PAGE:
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Free Radic Biol Med. 2002 Jan 15;32(2):132-8.

Coenzyme Q10 and differences in coronary heart disease risk in Asian Indians and Chinese.

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Department of Community, Occupational, and Family Medicine, National University of Singapore, Singapore.


Indians or South Asians have been found to be particularly susceptible to coronary heart disease (CHD) in many countries. A novel risk factor for CHD may be coenzyme Q10 (CoQ10). In this study, plasma CoQ10 (including ubiquinol-10, CoQ10H2, and total CoQ10), various lipid parameters, and antioxidant levels were determined in a random sample of Indians and Chinese from the general population of Singapore. The reduced form of coenzyme Q10, CoQ10H2, and total Q10 concentrations in plasma were significantly lower in Indian males than Chinese males. Although no significant differences were found in plasma concentrations of total cholesterol, triglycerides, and low-density lipoprotein cholesterol (LDL) between the two ethnic groups, the ratios of ubiquinol and total CoQ10 to triglycerides, total cholesterol, and LDL were significantly lower in Indian males than Chinese males. There were no significant ethnic differences in other antioxidant levels, including trans-retinol, alpha-tocopherol, and ascorbic acid. The consistently lower values of coenzyme Q10, especially its reduced form, in Indian males may contribute to the higher susceptibility of this ethnic group to coronary heart disease.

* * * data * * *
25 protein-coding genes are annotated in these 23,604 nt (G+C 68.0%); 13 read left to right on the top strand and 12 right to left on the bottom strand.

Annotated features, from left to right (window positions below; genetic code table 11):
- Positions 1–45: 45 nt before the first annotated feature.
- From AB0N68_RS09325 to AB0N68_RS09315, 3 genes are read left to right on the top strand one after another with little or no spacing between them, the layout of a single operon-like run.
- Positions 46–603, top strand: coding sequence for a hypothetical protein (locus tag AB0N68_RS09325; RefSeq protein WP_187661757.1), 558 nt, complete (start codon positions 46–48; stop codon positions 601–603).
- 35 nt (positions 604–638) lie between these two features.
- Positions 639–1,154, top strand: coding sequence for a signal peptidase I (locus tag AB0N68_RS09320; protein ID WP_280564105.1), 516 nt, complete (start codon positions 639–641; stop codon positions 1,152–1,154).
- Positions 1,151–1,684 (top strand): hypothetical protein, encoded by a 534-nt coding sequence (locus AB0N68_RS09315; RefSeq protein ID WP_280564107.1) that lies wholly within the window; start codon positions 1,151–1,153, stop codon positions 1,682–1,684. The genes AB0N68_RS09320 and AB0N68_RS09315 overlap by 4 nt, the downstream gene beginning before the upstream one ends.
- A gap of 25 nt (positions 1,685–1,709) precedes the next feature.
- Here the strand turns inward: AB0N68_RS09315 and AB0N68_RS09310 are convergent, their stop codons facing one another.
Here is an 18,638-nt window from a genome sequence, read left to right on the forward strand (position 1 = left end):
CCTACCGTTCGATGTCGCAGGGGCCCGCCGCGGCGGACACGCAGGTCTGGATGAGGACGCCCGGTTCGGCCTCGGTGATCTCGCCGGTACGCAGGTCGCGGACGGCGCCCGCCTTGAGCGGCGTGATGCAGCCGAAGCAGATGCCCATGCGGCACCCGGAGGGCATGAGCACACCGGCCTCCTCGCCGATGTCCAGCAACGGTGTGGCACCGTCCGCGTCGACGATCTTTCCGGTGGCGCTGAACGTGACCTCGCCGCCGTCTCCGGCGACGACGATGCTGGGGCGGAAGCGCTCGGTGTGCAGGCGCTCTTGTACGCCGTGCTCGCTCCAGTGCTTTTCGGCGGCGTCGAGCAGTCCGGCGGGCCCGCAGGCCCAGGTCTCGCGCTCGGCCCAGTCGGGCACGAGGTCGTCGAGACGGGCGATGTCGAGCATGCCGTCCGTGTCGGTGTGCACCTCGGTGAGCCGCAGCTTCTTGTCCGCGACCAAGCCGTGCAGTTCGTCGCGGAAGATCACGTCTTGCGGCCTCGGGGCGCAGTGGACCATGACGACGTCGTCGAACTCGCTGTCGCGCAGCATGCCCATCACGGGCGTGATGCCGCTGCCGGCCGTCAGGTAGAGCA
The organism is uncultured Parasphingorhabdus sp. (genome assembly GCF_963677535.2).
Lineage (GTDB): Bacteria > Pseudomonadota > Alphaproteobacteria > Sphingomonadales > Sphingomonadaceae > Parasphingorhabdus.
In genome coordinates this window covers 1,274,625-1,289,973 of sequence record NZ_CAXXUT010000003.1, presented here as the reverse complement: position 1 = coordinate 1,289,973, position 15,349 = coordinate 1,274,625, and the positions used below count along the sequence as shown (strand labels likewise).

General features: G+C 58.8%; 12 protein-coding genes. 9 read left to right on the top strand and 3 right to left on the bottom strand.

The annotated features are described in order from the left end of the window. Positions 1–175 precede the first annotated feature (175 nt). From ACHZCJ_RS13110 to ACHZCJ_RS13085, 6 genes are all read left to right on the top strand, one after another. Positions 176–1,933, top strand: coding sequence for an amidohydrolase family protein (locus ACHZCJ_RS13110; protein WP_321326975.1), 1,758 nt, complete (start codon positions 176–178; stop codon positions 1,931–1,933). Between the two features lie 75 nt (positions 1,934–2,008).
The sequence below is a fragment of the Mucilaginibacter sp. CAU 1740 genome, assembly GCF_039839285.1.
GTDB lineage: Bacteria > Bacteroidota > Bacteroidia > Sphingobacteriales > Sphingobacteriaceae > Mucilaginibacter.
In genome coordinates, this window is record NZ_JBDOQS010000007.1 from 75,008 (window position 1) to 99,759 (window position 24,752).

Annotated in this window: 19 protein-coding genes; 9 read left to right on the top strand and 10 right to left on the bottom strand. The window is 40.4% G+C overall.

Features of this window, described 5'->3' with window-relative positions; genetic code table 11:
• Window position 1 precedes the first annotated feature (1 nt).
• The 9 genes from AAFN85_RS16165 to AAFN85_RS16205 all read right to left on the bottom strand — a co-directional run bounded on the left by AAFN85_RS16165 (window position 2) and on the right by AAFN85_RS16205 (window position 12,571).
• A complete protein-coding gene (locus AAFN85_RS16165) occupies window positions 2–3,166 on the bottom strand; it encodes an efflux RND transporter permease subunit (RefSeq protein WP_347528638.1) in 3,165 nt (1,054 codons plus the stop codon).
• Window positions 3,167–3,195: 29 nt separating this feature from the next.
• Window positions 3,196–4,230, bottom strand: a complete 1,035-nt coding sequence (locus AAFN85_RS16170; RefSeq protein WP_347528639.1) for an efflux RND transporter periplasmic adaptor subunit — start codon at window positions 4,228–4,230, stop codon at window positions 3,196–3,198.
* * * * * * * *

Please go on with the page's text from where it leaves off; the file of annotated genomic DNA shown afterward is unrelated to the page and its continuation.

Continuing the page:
[Indexed for MEDLINE]

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